Red and White Plum Blossoms has long been recognized as a masterpiece of Japanese art. Before Master Jinsai acqired them, the pair of screens had a strange history. Until the end of World War II, they had been in the collection of the Tsugaru family, who had once been daimyo - feudal lords. In an air raid during the war, an incendiary bomb fell on the family treasure house in which the screens were stored, along with other heirlooms. The crates in which the screens were stored began to smolder. Just as it seemed that the screens themselves would go up in flames, a family retainer managed to douse the flames, and the screens were saved. After the war they passed from hand to hand: they were kept in corners of digny offices and were stuffed into barrackslike warehouses. Conditions were so perilous that it is a wonder the screens survived. Following this odyssey, the screens eventually came into the hands of Master Jinsai, who was so fond of Kōrin's work.

For Master Jinsai personally and in terms of God's work, the purchase of Red and White Plum Blossoms had great meaning. Then, too, Master Jinsai's connection with Kōrin had begun at birth. The threads of his connection with Kōrin, which are sometimes obvious and sometimes subtle indeed, indicate the depth of the bond between him and Ogata Kōrin.

Of all the Rimpa-style artists, Master Jinsai especially loved Kōrin. He named His first shop after Kōrin, and afterward, when He was developing many new products and designs, His affection for the artist grew. This attachment is also seen clearly in His 1907 call on Kakuzo Okakura, when Master Jinsai was engrossed in a discussion about art until late at night. Following World War II, when full-scale construction of the Sacred Grounds began, Master Jinsai created gardens that embodied the beauty of the Rimpa style in the three-dimensional world at the Hakone grounds, in front of Mountain-view Lodge, and in the plum garden and on the azalea hill of Atami. Throughout Master Jinsai's life He had a strong affinity for the art of the Rimpa school and especially of its central figure, Ogata Kōrin. Thus, the acquisition of Red and White Plum Blossoms was a significant event both in Master Jinsai's own life and in terms of the divine task of building an ideal world.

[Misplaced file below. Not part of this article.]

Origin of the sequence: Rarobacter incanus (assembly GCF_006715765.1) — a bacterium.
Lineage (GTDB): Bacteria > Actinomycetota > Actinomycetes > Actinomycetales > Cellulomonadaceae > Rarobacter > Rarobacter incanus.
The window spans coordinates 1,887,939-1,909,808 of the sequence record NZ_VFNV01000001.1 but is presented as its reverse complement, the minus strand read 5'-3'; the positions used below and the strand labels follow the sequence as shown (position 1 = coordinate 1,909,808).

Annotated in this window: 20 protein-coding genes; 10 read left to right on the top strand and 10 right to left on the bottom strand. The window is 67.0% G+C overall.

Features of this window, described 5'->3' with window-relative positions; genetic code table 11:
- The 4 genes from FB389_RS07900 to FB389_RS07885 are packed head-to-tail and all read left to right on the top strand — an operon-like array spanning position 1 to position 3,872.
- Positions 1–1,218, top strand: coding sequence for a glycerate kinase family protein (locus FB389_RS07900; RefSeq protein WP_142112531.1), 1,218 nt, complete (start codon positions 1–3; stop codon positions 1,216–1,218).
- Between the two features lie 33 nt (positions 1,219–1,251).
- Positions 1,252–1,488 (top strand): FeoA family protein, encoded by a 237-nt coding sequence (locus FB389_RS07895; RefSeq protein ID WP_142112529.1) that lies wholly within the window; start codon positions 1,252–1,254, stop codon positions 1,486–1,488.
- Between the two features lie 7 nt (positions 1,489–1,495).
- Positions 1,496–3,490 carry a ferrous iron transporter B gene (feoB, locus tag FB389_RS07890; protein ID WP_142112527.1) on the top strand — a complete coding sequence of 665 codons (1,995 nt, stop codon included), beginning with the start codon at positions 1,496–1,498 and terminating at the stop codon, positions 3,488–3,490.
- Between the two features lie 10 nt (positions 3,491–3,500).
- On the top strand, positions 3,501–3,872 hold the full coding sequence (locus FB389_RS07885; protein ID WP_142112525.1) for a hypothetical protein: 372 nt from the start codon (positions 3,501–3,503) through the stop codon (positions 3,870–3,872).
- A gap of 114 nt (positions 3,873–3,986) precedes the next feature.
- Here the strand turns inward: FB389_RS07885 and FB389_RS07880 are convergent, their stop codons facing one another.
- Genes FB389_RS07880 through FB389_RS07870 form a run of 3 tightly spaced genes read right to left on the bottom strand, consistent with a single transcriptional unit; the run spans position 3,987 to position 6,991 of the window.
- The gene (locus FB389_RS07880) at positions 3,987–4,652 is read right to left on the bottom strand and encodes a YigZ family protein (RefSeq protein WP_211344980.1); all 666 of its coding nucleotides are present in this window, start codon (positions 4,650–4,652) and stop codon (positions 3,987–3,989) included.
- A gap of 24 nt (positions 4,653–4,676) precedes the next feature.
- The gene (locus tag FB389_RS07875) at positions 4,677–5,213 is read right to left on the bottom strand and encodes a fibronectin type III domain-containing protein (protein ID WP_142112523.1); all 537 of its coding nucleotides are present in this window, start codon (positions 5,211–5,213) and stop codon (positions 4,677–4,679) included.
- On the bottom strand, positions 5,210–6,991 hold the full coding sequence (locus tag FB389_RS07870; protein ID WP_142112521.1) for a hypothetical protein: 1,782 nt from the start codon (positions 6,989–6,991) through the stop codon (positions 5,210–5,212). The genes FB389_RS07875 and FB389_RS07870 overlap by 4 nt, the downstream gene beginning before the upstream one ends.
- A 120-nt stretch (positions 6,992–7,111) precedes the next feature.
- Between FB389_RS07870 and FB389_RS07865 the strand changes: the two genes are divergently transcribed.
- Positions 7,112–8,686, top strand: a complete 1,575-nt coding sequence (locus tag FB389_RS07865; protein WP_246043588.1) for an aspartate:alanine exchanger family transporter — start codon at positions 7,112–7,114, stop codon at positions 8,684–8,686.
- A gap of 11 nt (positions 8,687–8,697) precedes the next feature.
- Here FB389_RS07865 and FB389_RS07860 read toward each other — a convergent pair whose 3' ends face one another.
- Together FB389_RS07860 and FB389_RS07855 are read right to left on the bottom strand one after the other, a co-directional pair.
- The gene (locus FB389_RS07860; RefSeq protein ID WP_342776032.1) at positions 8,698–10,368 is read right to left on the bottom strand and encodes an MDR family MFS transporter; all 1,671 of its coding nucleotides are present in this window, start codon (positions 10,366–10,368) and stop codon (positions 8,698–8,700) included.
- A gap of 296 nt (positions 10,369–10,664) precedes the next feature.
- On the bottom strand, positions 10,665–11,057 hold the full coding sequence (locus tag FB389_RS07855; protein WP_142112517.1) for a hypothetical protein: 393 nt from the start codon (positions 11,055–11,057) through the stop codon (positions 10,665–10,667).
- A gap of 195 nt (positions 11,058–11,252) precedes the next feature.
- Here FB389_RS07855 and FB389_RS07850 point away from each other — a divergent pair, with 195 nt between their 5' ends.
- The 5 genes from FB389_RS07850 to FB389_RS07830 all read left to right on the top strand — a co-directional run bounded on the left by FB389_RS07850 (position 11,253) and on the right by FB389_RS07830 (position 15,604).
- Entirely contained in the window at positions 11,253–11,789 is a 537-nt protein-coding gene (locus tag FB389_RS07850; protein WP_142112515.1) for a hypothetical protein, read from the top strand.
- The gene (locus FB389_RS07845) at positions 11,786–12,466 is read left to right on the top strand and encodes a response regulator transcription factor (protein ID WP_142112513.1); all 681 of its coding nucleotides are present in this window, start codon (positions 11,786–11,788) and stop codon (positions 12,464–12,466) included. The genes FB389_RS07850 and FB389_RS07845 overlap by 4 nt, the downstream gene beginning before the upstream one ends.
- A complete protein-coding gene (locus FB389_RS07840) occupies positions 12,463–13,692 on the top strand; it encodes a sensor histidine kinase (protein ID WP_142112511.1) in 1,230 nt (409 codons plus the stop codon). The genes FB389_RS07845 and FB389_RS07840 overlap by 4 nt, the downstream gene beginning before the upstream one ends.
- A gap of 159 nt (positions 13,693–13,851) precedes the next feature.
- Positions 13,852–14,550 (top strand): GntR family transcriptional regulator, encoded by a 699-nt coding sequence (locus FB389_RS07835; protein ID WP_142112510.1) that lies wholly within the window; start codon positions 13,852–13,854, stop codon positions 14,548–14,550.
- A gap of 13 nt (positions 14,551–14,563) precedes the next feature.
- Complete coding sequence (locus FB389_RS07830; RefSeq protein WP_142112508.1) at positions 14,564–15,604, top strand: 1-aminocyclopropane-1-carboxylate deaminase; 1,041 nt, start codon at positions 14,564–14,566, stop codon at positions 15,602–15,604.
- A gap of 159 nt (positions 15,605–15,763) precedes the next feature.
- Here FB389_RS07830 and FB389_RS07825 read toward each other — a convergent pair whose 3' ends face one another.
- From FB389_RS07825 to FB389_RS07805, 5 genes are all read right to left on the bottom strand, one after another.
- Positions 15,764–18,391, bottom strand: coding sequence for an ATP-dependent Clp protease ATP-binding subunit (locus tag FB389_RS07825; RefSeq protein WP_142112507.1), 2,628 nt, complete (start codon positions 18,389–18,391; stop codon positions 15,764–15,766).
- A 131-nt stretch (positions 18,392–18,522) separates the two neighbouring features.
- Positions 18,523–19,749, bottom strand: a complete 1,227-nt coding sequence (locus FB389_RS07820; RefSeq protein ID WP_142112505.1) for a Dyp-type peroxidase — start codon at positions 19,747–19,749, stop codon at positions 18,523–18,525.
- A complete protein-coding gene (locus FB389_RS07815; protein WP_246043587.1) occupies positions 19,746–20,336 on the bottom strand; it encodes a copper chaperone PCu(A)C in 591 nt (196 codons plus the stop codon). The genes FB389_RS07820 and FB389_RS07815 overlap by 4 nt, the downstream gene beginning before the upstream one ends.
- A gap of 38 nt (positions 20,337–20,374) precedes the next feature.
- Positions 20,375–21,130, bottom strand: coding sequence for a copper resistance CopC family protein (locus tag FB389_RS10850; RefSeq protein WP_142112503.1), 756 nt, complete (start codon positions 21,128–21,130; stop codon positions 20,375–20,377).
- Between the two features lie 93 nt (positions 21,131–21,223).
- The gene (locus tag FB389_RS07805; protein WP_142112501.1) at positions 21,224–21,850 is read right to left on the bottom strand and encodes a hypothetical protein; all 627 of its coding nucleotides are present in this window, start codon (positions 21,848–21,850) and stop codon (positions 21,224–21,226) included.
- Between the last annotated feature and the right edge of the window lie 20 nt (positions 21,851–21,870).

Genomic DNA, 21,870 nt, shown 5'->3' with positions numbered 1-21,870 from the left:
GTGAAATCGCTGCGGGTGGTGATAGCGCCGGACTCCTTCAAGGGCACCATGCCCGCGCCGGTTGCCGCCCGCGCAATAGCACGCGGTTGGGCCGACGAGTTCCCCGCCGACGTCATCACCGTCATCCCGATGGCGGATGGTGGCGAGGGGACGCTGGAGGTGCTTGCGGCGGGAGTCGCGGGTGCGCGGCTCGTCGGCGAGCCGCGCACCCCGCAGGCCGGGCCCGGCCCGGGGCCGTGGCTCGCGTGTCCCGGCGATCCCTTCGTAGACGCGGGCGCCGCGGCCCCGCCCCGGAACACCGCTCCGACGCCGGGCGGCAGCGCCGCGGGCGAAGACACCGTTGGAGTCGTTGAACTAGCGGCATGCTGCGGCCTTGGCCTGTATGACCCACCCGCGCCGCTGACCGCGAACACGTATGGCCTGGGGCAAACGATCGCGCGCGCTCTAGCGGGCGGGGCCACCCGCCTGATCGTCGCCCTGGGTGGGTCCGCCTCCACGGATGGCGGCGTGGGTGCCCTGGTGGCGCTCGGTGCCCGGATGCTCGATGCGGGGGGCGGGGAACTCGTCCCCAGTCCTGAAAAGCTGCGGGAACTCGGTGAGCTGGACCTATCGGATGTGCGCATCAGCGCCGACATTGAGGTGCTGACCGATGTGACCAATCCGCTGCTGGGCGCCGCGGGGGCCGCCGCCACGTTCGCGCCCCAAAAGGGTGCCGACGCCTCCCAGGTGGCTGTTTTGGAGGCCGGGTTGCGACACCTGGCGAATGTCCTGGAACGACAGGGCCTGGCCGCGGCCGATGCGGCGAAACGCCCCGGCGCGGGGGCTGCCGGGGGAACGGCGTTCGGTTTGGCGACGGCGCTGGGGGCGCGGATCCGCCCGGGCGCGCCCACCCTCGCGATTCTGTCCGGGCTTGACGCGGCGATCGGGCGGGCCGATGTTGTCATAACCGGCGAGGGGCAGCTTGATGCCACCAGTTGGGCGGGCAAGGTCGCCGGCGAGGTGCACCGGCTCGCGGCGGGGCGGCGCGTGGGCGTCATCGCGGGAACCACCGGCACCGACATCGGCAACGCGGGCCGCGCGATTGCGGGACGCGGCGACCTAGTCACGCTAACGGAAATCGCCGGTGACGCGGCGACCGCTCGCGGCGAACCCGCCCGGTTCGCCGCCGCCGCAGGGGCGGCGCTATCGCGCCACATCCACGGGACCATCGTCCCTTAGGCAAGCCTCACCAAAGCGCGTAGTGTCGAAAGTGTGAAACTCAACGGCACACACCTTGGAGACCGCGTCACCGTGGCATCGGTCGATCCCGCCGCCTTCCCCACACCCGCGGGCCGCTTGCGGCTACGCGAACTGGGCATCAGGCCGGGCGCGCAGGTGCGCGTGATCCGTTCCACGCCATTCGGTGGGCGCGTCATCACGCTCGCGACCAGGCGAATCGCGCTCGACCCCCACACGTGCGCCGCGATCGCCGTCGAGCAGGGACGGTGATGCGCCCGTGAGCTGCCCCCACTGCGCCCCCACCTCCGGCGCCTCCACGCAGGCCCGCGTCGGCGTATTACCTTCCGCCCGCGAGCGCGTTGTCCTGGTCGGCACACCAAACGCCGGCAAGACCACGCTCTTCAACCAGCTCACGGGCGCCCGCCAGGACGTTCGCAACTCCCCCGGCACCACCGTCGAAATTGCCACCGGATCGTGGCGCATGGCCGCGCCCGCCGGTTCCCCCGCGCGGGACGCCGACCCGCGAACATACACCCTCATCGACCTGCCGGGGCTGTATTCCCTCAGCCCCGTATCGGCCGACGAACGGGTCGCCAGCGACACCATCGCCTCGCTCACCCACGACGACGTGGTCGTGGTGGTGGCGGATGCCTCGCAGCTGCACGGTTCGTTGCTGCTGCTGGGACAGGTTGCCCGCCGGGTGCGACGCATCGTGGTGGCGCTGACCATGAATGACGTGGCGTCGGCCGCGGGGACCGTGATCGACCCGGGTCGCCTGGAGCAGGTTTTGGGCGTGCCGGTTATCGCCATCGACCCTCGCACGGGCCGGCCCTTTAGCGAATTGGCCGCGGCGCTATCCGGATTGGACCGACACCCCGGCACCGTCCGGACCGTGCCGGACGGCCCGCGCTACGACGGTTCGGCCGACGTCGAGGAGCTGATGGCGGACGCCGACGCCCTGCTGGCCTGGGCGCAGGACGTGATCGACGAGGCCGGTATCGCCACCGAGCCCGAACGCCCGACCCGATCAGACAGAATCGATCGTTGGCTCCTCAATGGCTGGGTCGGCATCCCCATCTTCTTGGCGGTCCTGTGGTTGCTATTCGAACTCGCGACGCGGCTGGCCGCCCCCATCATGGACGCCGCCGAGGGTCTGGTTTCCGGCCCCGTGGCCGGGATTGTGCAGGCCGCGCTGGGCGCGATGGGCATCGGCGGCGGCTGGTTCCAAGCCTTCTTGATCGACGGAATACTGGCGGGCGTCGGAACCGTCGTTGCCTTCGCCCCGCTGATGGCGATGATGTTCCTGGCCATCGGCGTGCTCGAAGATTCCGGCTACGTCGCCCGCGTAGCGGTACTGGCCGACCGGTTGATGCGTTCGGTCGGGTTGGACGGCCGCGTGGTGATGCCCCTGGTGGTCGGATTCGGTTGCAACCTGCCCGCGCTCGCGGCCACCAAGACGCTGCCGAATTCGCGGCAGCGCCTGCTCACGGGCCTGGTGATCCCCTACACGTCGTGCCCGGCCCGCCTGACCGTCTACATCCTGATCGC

Auspiciously, the Red and White Plum Blossoms screens were delivered to Master Jinsai's Minaguchi-cho residence, in Atami, on the morning of February 4, 1954, the first day of spring according to the traditional Oriental calendar. It is on the first day of spring that living things awaken and return to life after their winter's rest. Spiritually it is a day of joy, when the power of God waxes. Master Jinsai immediately had the screens set up in the living room. With deep pleasure, he gazed at the screens many times that day. Something wonderful took place today, he said in the preface to His remarks at the service observing the beginning of spring. I will be able to speak of it later. It is a part of God's prototype of the future and is auspicious indeed.

Because Red and White Plum Blossoms had been designated a National Treasure, in accordance with provisions of the Cultural Properties Law, its change of ownership could not be made public until certain formalities had been completed. But Master Jinsai's comment alluded to the purchase of Red and White Plum Blossoms, and He believed that the auspicious deliveryof that famous work on the first day of spring was a joyful occasion, one that pressaged continued growth of the church.